Man #2 put his wife that he married in prison through college, supported his step-daughter from age two to thirteen, but a year prior to his release his wife said she wanted a divorce because she was, Dr. T. said, suddenly afraid of him.

Man #3 was bipolar, ostracized, and bright, but after getting out of prison, he had trouble adjusting to life with the woman he married, who had been a volunteer in prison. He would, Dr. T. said, piss off the end of the bed as if he was still in prison with his toilet right there and he couldn't go grocery shopping because there were too many choices. And though he had an excellent job, he overdosed on heroin and died.

Man #4 was seduced by an officer and though she got fired they got married. But after being released, Dr. T. said, he once "grabbed the Alpha child" and was turned in for violence. Later he met another beautiful woman with children but she knew she had all the power and during an altercation she called the cops and he lost his good job.

But, to me, the retelling of those men's regressions was not helpful. Nor did it justify her dismissal of any of us having an honorable, intimate relationship.

When I asked her my follow-up question and almost insisted that she qualify her statement that we shouldn't get in relationships, she still wouldn't put a length of time to her ban. I even mentioned the Alcoholics Anonymous adage that if you feel like you're ready for a relationship once you're clean and sober you should get a plant--if you can keep it alive for a year then get a pet--if a year later it's still alive then, and only then, should you get in a relationship. But Dr. T. wouldn't agree with this or prescribe her own time limit before we should get involved with women. She just warned "how disastrous relationships with women would be," but otherwise she didn't seem to know how to respond to this further probing. But the impression I got from her wasn't that she was protecting our fragile and vulnerable psyches from the wiles of well-meaning and/or wild women. No, Dr. T. distinctly made me feel like she believed that we are broken men that time cannot heal--at least after all this hurtful time.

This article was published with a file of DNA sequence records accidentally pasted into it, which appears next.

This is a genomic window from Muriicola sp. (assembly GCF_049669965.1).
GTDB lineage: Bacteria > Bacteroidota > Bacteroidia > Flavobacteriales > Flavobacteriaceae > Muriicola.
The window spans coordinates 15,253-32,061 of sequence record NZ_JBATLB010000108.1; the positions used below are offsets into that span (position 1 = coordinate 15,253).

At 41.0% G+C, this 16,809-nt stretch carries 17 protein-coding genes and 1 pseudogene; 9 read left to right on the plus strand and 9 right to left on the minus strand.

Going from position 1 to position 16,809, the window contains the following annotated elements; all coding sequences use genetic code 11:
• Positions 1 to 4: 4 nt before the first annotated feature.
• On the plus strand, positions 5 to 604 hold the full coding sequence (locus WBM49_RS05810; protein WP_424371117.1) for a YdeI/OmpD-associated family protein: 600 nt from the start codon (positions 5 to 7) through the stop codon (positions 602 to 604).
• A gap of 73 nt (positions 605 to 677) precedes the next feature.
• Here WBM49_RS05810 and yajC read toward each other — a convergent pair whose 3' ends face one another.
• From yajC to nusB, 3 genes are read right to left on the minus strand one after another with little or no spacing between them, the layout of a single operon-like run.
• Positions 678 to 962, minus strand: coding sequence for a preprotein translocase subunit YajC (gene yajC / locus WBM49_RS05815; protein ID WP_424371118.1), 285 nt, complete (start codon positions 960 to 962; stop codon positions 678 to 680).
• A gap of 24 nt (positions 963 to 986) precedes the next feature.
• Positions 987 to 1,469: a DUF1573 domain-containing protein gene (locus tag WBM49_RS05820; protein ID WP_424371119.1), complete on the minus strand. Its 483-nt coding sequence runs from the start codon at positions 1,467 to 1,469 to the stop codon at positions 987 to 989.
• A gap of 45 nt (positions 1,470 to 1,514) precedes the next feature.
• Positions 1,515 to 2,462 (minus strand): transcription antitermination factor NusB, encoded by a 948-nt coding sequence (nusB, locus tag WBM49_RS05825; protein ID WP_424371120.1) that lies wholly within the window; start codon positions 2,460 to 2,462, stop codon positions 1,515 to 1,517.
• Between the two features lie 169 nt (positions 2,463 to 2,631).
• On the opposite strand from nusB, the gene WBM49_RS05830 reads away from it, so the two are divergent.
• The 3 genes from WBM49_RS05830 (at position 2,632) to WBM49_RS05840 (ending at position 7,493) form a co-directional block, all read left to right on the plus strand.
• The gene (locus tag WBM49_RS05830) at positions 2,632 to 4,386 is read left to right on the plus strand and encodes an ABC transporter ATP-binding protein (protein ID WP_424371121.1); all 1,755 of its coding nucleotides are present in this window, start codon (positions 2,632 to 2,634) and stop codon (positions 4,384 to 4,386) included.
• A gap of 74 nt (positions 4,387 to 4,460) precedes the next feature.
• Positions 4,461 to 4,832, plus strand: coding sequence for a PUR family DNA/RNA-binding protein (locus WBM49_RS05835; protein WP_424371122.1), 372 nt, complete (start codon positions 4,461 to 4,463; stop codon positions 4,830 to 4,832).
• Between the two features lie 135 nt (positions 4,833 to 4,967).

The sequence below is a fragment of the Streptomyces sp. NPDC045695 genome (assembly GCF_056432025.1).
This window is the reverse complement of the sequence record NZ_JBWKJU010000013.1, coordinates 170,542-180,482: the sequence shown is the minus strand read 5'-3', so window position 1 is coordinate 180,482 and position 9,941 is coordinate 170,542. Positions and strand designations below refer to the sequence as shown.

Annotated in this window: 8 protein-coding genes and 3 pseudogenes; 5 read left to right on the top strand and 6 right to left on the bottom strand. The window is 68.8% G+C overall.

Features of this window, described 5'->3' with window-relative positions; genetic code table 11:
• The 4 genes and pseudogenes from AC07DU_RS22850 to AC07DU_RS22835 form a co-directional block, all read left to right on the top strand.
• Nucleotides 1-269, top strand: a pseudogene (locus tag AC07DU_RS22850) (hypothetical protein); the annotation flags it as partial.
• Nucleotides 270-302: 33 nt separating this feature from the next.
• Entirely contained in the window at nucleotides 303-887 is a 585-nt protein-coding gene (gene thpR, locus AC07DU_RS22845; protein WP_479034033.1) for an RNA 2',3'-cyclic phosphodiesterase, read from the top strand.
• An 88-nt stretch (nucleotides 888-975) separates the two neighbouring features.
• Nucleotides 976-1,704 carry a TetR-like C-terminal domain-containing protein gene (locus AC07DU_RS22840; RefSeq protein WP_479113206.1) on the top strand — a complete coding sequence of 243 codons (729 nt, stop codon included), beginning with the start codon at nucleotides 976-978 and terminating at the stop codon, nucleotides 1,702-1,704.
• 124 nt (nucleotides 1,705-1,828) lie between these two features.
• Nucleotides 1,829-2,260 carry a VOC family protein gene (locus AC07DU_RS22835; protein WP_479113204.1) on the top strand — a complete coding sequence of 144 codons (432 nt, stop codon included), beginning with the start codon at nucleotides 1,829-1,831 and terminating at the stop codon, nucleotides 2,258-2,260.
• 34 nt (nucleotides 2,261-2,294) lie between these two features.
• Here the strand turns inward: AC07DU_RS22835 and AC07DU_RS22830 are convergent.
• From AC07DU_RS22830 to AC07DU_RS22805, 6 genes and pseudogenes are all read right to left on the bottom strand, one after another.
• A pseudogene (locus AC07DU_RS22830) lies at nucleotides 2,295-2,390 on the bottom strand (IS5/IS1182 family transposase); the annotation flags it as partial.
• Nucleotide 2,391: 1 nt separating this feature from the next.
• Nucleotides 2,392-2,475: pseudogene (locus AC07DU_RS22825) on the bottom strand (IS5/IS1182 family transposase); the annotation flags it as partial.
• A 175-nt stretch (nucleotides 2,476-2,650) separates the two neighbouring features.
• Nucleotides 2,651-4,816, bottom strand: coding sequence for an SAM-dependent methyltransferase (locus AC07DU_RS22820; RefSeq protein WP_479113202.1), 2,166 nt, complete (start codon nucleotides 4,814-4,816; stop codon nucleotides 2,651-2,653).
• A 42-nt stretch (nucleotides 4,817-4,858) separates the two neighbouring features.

This attitude shouldn't bother me so much after so much time. I'm well aware of the negative attitudes towards all us prisoners, as if there were no distinctions between any of us. As if a felony--or at least a violent felony--meant that there was nothing human in us anymore. As if we were incapable of honor. And unworthy of intimate relationships.

But I'm not only all too aware of this attitude of people like Dr. T.; I perpetuate an even worse one towards myself.

My perpetual hope is that I'll be immune to all these negative attitudes and that when I get out I can, somehow, prove that I am distinct. That I am capable of more than dishonor. That I can be worthy of an intimate relationship.

All that sounds vaguely wistful, but the problem is that for far too long I've done merely that--hope that my future will be better than others. Hope without action. Hope as some sort of fog bank that lets you see what you want to see, but keeps you standing still. Hope that hides what you're afraid of unless you're willing to go bumbling along.


He'd known, once, what to do and feel around human beings."
--C.J. Cherryh, "Foreigner"

I don't know how to be around women anymore. I overanalyze and stand apart from myself, ever-gauging if what I'm saying, if what I'm expressing unconsciously with my body language, if what I'm touching with my gaze, is appropriate. Whether or not I'm offending, I'm objectifying, or even if I'm slightly discomforting. I am, again, an awkward adolescent.

When I was in middle and high school I didn't know how to be anything but awfully awkward around girls. From afar I was often so devoutly smitten with a girl that when standing in front of her I was whatever is two steps beyond merely self-conscious.

I had prescription-level acne and I was so embarrassed of my scrawny arms that I would only wear T-shirts that went past my elbows. Once, in a Grand Gesture to let a girl know I liked her, I sent her a dozen roses with only my phone number on it, and then, after begging my step-Dad to get off the phone and quit questioning her about why she was calling and asking who lived there, I had to explain who I was to her. In detail.

Another time, via the distancing, protective written word, I had a note passed to a girl actually asking, "Do you like me? Check Yes or No." Both of these examples were when I was fifteen.